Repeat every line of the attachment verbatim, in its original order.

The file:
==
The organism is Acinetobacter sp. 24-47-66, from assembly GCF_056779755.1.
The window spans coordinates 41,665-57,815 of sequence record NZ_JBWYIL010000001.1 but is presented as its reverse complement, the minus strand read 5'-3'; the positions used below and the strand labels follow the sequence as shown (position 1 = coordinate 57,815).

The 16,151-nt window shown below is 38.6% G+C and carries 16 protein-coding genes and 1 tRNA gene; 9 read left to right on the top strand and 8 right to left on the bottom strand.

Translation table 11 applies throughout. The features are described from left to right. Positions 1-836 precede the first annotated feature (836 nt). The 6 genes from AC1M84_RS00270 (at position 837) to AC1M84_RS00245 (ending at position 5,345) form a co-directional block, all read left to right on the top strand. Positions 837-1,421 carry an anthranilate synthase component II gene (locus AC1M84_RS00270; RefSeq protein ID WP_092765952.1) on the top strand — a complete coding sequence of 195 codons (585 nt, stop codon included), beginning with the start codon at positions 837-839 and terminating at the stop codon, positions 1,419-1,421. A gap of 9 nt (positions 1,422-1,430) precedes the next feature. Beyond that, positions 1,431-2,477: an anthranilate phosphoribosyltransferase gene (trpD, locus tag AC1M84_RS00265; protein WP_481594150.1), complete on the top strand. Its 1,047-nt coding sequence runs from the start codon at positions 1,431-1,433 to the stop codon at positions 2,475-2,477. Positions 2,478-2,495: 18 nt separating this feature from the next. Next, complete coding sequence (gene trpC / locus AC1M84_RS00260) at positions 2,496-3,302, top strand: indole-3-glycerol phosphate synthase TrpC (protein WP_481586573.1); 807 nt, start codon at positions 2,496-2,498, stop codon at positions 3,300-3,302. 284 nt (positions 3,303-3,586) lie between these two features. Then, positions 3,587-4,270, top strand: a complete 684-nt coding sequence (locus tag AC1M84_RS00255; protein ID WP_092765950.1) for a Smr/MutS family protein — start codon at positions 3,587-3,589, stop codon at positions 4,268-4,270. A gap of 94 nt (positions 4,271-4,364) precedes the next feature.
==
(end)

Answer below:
The organism is Acinetobacter sp. 24-47-66, from assembly GCF_056779755.1.
The window spans coordinates 41,665-57,815 of sequence record NZ_JBWYIL010000001.1 but is presented as its reverse complement, the minus strand read 5'-3'; the positions used below and the strand labels follow the sequence as shown (position 1 = coordinate 57,815).

The 16,151-nt window shown below is 38.6% G+C and carries 16 protein-coding genes and 1 tRNA gene; 9 read left to right on the top strand and 8 right to left on the bottom strand.

Translation table 11 applies throughout. The features are described from left to right. Positions 1-836 precede the first annotated feature (836 nt). The 6 genes from AC1M84_RS00270 (at position 837) to AC1M84_RS00245 (ending at position 5,345) form a co-directional block, all read left to right on the top strand. Positions 837-1,421 carry an anthranilate synthase component II gene (locus AC1M84_RS00270; RefSeq protein ID WP_092765952.1) on the top strand — a complete coding sequence of 195 codons (585 nt, stop codon included), beginning with the start codon at positions 837-839 and terminating at the stop codon, positions 1,419-1,421. A gap of 9 nt (positions 1,422-1,430) precedes the next feature. Beyond that, positions 1,431-2,477: an anthranilate phosphoribosyltransferase gene (trpD, locus tag AC1M84_RS00265; protein WP_481594150.1), complete on the top strand. Its 1,047-nt coding sequence runs from the start codon at positions 1,431-1,433 to the stop codon at positions 2,475-2,477. Positions 2,478-2,495: 18 nt separating this feature from the next. Next, complete coding sequence (gene trpC / locus AC1M84_RS00260) at positions 2,496-3,302, top strand: indole-3-glycerol phosphate synthase TrpC (protein WP_481586573.1); 807 nt, start codon at positions 2,496-2,498, stop codon at positions 3,300-3,302. 284 nt (positions 3,303-3,586) lie between these two features. Then, positions 3,587-4,270, top strand: a complete 684-nt coding sequence (locus tag AC1M84_RS00255; protein ID WP_092765950.1) for a Smr/MutS family protein — start codon at positions 3,587-3,589, stop codon at positions 4,268-4,270. A gap of 94 nt (positions 4,271-4,364) precedes the next feature.